The movie is a bit of a cliche, and is extremely predictable. It's one of those rom-coms that you could just say "Yes, they're soo going to end up together, she's going to leave her totally hot boyf and he's going to realize he loves her...", something like that. But still, there were amazing elements to the film that got rid of all the cliche-ness and the corniness. Like the fact that the main character, George (Freddie Highmore) had this shitload of homework to finish because of his believes in life. I think that the main character just has this honesty that is just so sad and lonely. He's extremely deep and wears a trenchcoat around the city.

As of the lead female, Sally (Emma Roberts), I was a bit hesitant to think that she had actually nailed the role. She was a bit shaky, and the chemistry was really just alright. I didn't really understand what kind of person she was, and she didn't send a clear message throughout the film.

Another stand out point is the art teacher (I don't remember what his name was). To make up for all the assignments he had missed for the whole year, he assigned George a painting. He said it could be of anything, anyone, anywhere, big or small, absolutely anything. The only condition was that it had to come straight from his heart, not something he just did because he had to do it. Whatever he had to say that he hadn't said before, he should express it into the painting. It had to be personal and real. Well obviously George painted Sally (I saw it coming). And also, in the class in the beginning of the film he told George to paint.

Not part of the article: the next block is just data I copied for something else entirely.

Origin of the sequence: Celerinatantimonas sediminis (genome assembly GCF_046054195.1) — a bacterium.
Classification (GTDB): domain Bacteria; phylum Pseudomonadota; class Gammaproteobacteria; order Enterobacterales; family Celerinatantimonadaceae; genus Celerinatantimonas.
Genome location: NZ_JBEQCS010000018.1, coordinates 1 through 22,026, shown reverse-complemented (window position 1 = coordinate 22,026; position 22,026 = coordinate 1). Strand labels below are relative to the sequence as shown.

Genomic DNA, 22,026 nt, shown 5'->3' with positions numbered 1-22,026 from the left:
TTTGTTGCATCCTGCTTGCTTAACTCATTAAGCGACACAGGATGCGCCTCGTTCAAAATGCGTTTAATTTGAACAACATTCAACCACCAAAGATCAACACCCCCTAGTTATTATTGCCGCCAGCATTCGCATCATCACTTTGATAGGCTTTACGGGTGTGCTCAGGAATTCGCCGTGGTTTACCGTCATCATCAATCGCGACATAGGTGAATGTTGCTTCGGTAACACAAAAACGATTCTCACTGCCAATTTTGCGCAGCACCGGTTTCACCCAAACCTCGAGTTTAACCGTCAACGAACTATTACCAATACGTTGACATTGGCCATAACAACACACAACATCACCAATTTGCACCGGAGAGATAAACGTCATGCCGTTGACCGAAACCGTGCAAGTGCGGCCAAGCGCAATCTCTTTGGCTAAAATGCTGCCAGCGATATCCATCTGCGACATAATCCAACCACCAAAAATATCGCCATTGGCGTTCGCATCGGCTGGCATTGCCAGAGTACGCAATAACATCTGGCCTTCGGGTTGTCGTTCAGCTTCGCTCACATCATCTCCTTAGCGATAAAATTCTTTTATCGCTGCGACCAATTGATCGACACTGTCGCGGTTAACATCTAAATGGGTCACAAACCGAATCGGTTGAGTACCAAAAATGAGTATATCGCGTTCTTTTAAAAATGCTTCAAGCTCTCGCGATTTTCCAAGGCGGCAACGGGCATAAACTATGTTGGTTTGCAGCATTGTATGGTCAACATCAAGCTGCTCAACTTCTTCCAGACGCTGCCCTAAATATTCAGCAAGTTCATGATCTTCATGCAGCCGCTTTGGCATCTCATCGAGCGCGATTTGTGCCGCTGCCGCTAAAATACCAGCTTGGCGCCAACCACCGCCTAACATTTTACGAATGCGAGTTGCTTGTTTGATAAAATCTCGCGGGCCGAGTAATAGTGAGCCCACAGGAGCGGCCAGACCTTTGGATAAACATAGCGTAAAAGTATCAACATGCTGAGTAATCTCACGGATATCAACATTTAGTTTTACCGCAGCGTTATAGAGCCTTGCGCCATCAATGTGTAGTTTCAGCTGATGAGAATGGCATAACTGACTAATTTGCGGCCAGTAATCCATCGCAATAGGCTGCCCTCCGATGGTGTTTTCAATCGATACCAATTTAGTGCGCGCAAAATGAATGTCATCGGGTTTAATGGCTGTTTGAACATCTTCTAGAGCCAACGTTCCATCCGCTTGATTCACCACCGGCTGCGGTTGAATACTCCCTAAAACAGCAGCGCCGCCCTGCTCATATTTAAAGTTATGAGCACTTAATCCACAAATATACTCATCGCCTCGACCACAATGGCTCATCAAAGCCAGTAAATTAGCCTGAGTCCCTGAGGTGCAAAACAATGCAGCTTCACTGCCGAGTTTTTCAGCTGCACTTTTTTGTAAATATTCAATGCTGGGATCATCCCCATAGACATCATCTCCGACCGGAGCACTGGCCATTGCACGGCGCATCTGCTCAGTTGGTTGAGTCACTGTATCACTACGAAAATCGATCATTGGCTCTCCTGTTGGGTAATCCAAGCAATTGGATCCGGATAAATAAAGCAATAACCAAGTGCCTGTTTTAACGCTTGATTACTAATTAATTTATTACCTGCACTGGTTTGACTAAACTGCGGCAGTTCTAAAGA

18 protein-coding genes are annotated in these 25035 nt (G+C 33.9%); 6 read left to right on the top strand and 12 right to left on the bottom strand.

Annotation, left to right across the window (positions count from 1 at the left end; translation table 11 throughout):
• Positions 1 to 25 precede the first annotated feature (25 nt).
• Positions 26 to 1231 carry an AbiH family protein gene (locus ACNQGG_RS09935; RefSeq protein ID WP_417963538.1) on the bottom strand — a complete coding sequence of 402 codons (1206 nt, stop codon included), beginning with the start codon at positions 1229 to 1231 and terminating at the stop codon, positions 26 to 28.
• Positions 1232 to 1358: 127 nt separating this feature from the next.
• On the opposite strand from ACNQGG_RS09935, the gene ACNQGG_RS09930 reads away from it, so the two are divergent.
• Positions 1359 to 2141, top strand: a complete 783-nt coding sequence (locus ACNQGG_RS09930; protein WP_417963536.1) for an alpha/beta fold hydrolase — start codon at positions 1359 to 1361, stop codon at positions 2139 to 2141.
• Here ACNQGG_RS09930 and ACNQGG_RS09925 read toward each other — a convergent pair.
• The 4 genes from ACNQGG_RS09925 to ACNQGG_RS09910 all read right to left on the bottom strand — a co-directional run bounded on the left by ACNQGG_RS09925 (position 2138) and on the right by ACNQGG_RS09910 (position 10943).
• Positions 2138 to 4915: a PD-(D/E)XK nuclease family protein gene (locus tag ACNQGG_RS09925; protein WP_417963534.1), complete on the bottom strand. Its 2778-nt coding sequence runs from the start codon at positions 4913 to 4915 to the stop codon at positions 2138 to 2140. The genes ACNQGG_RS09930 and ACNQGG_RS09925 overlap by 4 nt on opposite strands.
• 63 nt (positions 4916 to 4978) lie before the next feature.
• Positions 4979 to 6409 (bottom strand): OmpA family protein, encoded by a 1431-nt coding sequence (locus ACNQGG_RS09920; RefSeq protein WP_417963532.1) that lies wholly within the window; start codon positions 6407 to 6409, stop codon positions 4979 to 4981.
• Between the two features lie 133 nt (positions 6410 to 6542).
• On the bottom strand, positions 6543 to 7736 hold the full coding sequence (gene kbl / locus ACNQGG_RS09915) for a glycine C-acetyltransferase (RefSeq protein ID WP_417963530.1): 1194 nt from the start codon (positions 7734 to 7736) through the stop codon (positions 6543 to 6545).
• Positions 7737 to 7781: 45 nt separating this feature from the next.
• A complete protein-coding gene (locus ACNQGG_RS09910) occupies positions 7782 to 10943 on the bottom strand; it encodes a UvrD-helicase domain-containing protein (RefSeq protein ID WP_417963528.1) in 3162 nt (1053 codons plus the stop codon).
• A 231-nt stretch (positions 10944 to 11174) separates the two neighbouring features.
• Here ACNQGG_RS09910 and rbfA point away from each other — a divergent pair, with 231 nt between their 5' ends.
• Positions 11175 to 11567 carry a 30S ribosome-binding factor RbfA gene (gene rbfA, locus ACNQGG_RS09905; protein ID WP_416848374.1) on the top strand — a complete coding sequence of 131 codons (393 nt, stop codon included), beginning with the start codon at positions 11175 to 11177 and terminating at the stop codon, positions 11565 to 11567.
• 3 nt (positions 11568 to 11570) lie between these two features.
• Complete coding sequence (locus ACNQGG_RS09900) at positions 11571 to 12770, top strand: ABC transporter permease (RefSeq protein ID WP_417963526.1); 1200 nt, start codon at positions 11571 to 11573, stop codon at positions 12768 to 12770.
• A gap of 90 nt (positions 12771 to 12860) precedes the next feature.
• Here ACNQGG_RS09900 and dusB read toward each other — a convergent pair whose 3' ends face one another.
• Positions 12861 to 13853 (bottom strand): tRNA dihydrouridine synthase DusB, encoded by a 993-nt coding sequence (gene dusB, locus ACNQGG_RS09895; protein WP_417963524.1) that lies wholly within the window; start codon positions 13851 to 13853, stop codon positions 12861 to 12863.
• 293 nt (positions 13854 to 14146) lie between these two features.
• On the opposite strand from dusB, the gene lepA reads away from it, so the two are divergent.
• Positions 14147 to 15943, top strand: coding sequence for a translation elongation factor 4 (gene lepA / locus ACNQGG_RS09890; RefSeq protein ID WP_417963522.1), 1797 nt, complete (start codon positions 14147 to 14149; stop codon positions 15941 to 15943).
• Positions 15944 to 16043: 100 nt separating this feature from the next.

George: I have nothing to say.
Art Teacher: Then find something to say!!

I knew before that the film was going to be called "Homework", but was later changed to "The Art Of Getting By" for some sad reason. I honestly thing "Homework" is a much more appropriate title than "The Art Of Getting By", just because the whole story is mainly evolved around homework. The only reason he met Sally was because of his issues with teachers and work being done. But I can't do anything about the title anyways..

For those of you who have seen the film, I have have some questionable thoughts from some of the scenes in the movie. First of all, why was Sally laughing when they woke up at her house the night after the club? And did George's mother know that her husband didn't have a job?

So anyways, the film didn't turn out as quirky and lively as I expected it to be. Instead, it was kind of dark and mysterious with George's obsession with death and life. I liked it, and I highly recommend it to people who like watching teenagers obsess with weird things (I do). I enjoyed it a lot, and yeah, that's pretty much it.